I don’t think Darabi sounded like she was “shamless[ly] self-promoti[ng]”; she sounded sarcastic, tongue-in-cheek, self-deprecating and genuine. Sometimes it’s fine to say, “hey, check out my latest freelance article in this month’s Madison” (if only I was able to say that!) without coming across like a big-noter. If you don’t talk yourself up, no one will.

But I also understand where Darabi and Hills are coming from in not wanting to sound obnoxious, and that the blogging/Tweeting medium can sometimes misconstrue our tones.

I remember Sarah Ayoub-Christie of Wordsmith Lane (R.I.P.) used to struggle with this. Personally, I never found her to be holier-than-thou, or up on her high horse, which I believe some commenters on the blog did. On my own blog, there are some posts I look back on and think I sound like a pretentious bitch (well, I am, but I don’t want to sound like one!), and others in which I wish I could just change a certain phrase.

But, at the end of the day, you can’t always be “on” when it comes to “personal branding”, and the mistakes and misconstrued comments are what make us stronger. And I also think it’s about finding a balance between the real you, you show your close family and friends, and the “personal branding” version of you, you show to potential clients or suitors at dinner parties.

What do you think?

Elsewhere: [Girl with a Satchel] Branding Girls: Is This a Good Thing?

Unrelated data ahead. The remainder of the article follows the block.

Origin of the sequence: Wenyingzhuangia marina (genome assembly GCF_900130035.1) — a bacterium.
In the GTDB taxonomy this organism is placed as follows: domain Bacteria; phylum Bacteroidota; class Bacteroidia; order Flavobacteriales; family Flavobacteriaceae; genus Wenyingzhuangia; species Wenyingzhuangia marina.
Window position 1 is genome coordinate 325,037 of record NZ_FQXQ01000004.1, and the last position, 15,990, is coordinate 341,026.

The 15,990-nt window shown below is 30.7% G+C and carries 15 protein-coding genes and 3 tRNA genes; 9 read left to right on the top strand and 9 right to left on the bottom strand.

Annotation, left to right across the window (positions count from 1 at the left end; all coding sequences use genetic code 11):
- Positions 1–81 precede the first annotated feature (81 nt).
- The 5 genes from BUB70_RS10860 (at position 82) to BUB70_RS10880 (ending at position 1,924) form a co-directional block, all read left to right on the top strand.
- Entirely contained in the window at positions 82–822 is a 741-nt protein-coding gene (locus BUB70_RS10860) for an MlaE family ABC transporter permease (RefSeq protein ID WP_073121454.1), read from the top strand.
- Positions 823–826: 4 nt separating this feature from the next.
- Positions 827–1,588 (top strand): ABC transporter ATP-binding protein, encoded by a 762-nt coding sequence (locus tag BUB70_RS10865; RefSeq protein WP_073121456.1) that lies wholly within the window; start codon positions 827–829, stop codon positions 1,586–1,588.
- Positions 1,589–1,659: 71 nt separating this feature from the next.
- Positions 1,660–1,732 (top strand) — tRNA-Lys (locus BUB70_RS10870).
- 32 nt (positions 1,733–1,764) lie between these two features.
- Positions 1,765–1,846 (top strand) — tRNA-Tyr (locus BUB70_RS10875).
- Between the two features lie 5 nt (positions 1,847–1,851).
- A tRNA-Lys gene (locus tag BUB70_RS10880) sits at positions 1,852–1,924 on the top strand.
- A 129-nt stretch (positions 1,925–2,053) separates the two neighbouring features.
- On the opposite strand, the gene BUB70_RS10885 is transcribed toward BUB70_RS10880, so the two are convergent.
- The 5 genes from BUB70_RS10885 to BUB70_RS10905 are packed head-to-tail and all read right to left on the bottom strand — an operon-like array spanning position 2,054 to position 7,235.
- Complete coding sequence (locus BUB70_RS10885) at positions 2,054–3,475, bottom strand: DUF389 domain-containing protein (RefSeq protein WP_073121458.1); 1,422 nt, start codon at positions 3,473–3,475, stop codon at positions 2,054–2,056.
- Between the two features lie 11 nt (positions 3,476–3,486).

[Musings of an Inappropriate Woman] Homepage.

[Sarah Ayoub's Wordsmithlane] Homepage.

On the Net: “With a Gun Between Her Legs,” Take 3.

From “Gosh, Sweetie, That’s a Big Gun”, a dialogue between The New York Times’  chief film critics, A.O. Scott and Manohla Dargis, on The New York Times website:

“The question is why are so many violent girls and women running through movies now, especially given that the American big screen hasn’t been very interested in women’s stories, violent or not, in recent decades, an occasional Thelma, Louise and Jodie Foster character notwithstanding. There are other exceptions, of course, usually romantic comedies that are so insipid and insulting I want to kill everyone on screen. Wait a minute—is it female rage fueling this trend?

“It is interesting how frequently the violence of these girls is overseen or inculcated by a father figure who is not always a literal dad: Nicolas Cage in Kick-Ass, training his killer pixie to use sharp blades, big-caliber guns and foul language; Scott Glenn in Sucker Punch, urging his girl warriors into battle; and Eric Bana in Hanna, sending his darling out to fight the wicked witch (Cate Blanchett). Are these paternal figures reassuring or creepy?

“The bad seed isn’t new, but what seems different is that young women and girls can kill today without being necessarily and fatally pathologised.